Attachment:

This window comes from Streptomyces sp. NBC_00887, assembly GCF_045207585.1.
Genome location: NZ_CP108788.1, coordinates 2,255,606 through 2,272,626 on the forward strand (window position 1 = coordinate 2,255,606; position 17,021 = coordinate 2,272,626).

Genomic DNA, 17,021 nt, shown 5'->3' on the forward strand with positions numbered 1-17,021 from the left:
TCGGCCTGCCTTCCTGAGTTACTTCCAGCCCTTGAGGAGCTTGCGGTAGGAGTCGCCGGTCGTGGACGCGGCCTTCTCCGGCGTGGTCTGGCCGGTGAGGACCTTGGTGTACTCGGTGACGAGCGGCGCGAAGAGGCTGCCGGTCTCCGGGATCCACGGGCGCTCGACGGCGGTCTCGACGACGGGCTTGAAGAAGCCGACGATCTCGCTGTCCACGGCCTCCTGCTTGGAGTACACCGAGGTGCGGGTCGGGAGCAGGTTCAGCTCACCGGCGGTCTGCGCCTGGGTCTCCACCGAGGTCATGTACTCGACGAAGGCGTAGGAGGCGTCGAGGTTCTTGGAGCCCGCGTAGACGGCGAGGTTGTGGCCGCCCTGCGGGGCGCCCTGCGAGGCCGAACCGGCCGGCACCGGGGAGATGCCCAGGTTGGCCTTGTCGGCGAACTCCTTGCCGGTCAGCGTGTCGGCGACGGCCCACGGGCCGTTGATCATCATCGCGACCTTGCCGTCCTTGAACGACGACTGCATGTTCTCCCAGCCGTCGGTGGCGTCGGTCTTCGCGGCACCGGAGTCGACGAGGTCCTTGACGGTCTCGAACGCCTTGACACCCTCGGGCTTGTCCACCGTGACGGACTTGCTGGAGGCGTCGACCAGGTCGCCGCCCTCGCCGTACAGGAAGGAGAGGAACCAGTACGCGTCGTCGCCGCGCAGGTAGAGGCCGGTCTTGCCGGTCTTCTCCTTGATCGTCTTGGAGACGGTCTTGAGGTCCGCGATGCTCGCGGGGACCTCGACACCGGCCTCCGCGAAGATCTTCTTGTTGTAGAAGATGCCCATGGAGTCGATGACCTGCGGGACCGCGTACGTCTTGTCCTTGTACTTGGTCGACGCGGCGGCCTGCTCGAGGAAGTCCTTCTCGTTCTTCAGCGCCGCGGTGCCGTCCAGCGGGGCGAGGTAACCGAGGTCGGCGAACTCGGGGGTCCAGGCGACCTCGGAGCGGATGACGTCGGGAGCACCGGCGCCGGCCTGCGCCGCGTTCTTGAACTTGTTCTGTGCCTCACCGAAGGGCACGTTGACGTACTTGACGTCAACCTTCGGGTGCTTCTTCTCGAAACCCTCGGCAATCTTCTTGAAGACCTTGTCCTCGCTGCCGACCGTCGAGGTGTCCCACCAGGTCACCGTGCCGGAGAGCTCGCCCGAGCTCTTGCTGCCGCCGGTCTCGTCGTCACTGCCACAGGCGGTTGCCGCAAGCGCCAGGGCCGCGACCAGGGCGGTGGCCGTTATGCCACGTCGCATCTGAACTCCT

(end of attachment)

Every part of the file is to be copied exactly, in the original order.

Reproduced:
This window comes from Streptomyces sp. NBC_00887, assembly GCF_045207585.1.
Genome location: NZ_CP108788.1, coordinates 2,255,606 through 2,272,626 on the forward strand (window position 1 = coordinate 2,255,606; position 17,021 = coordinate 2,272,626).

Genomic DNA, 17,021 nt, shown 5'->3' on the forward strand with positions numbered 1-17,021 from the left:
TCGGCCTGCCTTCCTGAGTTACTTCCAGCCCTTGAGGAGCTTGCGGTAGGAGTCGCCGGTCGTGGACGCGGCCTTCTCCGGCGTGGTCTGGCCGGTGAGGACCTTGGTGTACTCGGTGACGAGCGGCGCGAAGAGGCTGCCGGTCTCCGGGATCCACGGGCGCTCGACGGCGGTCTCGACGACGGGCTTGAAGAAGCCGACGATCTCGCTGTCCACGGCCTCCTGCTTGGAGTACACCGAGGTGCGGGTCGGGAGCAGGTTCAGCTCACCGGCGGTCTGCGCCTGGGTCTCCACCGAGGTCATGTACTCGACGAAGGCGTAGGAGGCGTCGAGGTTCTTGGAGCCCGCGTAGACGGCGAGGTTGTGGCCGCCCTGCGGGGCGCCCTGCGAGGCCGAACCGGCCGGCACCGGGGAGATGCCCAGGTTGGCCTTGTCGGCGAACTCCTTGCCGGTCAGCGTGTCGGCGACGGCCCACGGGCCGTTGATCATCATCGCGACCTTGCCGTCCTTGAACGACGACTGCATGTTCTCCCAGCCGTCGGTGGCGTCGGTCTTCGCGGCACCGGAGTCGACGAGGTCCTTGACGGTCTCGAACGCCTTGACACCCTCGGGCTTGTCCACCGTGACGGACTTGCTGGAGGCGTCGACCAGGTCGCCGCCCTCGCCGTACAGGAAGGAGAGGAACCAGTACGCGTCGTCGCCGCGCAGGTAGAGGCCGGTCTTGCCGGTCTTCTCCTTGATCGTCTTGGAGACGGTCTTGAGGTCCGCGATGCTCGCGGGGACCTCGACACCGGCCTCCGCGAAGATCTTCTTGTTGTAGAAGATGCCCATGGAGTCGATGACCTGCGGGACCGCGTACGTCTTGTCCTTGTACTTGGTCGACGCGGCGGCCTGCTCGAGGAAGTCCTTCTCGTTCTTCAGCGCCGCGGTGCCGTCCAGCGGGGCGAGGTAACCGAGGTCGGCGAACTCGGGGGTCCAGGCGACCTCGGAGCGGATGACGTCGGGAGCACCGGCGCCGGCCTGCGCCGCGTTCTTGAACTTGTTCTGTGCCTCACCGAAGGGCACGTTGACGTACTTGACGTCAACCTTCGGGTGCTTCTTCTCGAAACCCTCGGCAATCTTCTTGAAGACCTTGTCCTCGCTGCCGACCGTCGAGGTGTCCCACCAGGTCACCGTGCCGGAGAGCTCGCCCGAGCTCTTGCTGCCGCCGGTCTCGTCGTCACTGCCACAGGCGGTTGCCGCAAGCGCCAGGGCCGCGACCAGGGCGGTGGCCGTTATGCCACGTCGCATCTGAACTCCT